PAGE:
It's about time for a new approach. There are a few online stores and stock libraries where you can get templates, videos, and music that help you save time when creating professional videos. Some of them can get really tricky when dealing with prices and licensing.
Ebru Yildiz is a photographer based in New York. She shoots portraits and live music events and has clients like the New York Times, Rolling Stone, NPR, and Pitchfork to name a few. One of the places she's shot a lot of work at has recently closed their doors. The venue, Death By Audio in Williamsburg, has been one of the most vital underground music venues in the NYC community. It occupied a large warehouse on the waterfront from 2005 until 2014 and hosted bands who due to their performances there later enjoyed international acclaim. Bands like A Place to Bury Strangers, Jeff The Brotherhood, and Lightning Bolt and many more graced the stage in this venue.
Drive Like Maria just released a music video for their song "Deep Blue." What makes this unique is that every frame has been rendered with the "Dreams" effect using the Prisma App. This app uses AI to create effects that make your images look like paintings of famous artists. It has many effect options, and it really looks as though a lot of time, knowledge, and effort has been put together to create it. It looks like Waking Life, but instead of drawing each frame by hand, Drive Like Maria has taken every frame of their music video and run it through the app.
Photographer Greg Florent has made images that capture Budapest in a new light. The images are made by taking them at the transition of daylight into sunset and then nighttime until the lights come on and the city's evening starts. He spends around four hours at a location taking one shot, making sure he gets the whole transition and changes of light to produce the images in post.
Have you ever wanted to go on an adventure with no vehicles, but still be able to carry and use your electronics right through the trip without having to worry about battery life? Soon, we'll be able to use the Rokpak Pioneer Series. It's a waterproof box that uses solar-charged batteries to charge your gear via USB and Micro-USB cables.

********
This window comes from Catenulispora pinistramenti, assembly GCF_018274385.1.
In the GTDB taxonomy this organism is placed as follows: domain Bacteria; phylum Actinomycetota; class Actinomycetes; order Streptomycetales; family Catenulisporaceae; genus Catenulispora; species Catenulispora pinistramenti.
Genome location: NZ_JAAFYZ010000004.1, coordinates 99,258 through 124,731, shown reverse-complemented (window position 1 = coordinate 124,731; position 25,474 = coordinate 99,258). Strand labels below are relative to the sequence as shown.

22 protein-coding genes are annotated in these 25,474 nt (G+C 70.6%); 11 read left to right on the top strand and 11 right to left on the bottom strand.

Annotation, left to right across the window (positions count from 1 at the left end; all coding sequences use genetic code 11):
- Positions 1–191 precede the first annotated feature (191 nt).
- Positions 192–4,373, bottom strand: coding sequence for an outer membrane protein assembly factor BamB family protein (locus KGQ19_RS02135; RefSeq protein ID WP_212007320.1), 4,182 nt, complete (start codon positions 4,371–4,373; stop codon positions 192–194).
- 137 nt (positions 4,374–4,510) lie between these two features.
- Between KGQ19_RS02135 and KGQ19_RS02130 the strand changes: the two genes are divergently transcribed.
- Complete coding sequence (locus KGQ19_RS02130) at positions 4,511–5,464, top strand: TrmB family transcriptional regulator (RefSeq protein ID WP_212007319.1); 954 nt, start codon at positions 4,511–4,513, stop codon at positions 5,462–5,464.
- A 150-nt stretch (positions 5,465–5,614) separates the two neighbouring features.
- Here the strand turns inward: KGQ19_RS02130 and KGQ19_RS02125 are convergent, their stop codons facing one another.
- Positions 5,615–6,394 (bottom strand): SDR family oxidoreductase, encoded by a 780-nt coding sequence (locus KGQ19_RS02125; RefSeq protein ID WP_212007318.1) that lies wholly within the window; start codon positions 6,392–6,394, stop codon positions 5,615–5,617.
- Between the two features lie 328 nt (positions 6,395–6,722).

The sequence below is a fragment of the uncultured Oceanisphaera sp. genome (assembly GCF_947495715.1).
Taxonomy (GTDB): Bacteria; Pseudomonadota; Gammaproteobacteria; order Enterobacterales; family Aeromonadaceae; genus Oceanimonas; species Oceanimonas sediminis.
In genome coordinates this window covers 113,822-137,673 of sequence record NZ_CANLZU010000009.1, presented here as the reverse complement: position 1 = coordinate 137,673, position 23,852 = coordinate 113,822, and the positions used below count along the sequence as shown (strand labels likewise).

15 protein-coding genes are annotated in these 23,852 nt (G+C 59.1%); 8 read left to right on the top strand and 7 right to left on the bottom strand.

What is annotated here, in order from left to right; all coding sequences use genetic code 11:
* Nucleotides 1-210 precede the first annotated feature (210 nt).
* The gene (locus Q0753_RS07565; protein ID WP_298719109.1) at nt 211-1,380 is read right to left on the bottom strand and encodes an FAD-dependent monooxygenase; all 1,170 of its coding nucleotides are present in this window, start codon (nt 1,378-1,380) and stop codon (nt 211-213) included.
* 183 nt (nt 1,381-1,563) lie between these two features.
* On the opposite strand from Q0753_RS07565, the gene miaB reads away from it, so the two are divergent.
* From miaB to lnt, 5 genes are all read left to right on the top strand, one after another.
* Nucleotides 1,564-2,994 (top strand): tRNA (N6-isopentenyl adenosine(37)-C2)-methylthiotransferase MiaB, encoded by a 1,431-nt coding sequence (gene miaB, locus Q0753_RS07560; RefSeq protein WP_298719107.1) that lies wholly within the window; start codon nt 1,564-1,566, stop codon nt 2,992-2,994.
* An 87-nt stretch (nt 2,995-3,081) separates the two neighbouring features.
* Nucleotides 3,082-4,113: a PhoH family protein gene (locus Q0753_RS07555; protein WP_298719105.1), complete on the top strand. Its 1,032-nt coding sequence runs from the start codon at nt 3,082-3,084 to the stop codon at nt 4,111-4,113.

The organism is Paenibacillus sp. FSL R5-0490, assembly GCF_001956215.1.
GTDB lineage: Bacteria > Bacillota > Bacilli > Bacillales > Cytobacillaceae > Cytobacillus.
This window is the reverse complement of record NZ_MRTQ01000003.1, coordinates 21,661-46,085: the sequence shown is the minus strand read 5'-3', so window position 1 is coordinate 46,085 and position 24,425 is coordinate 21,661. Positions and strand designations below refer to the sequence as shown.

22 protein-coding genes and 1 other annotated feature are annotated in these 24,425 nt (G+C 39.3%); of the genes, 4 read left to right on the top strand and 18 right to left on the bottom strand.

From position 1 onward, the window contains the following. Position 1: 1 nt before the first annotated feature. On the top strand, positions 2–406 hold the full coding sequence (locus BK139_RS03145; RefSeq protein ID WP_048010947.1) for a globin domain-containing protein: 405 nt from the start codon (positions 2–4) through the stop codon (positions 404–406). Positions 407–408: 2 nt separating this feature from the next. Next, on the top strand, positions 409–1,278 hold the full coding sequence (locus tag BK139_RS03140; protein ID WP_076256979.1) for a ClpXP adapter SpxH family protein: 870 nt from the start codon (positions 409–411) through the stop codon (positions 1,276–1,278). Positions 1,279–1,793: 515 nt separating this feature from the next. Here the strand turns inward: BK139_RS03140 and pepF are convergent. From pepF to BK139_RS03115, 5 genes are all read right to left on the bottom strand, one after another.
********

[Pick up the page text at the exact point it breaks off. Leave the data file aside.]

As photographers we often get our visual references from film, and our ideas can originate from a single scene in a movie that blew you away. It's the combination of sounds, the anticipation and fear, and all the emotions that the director gets to capture and convey for the viewer to experience. But, it's also worth noting that most movies and series have visual cues that originate from older, classic movies too.
This Cinemagraph time-lapse was made using only 12 JPEG images. The software allows photographers to create motion within a static photograph. You need to upload each image to the website, and then you design the movement within each image. Once you get a moving image "flowing" you can render it out and import it into Adobe Premiere Pro to create the final time-lapse.
Macro photography make the unseen visible. It gives our eyes that extra zoom to get in close and see the detail we usually just take for granted. From the eyes of a fly to the droplet on a leaf, you most likely have seen some great macro photography. These macro lenses are generally of superb glass which gives sharp images that contain a lot of detail. There is a range of lenses for Canon and Nikon camera systems.
This is a wild claim to make. The camera is one of the most used apps on the iPhone, and most of the photos shared online are taken with one. So, why would this app beat the iPhone’s camera app? According to the video, Microsoft Pix is a smart camera, and looking at the features, it seems like they might’ve developed something quite great.
One of the places where photography has grown tremendously is in the manufacturing and industrial industry. People need to show how things are made, and they need to do it without actually being there. There is a vast amount of engineering and skill sets found in a factory, and if your photography is in this line of work, you'll find this video by Benedict Redgrove stimulating and inspiring.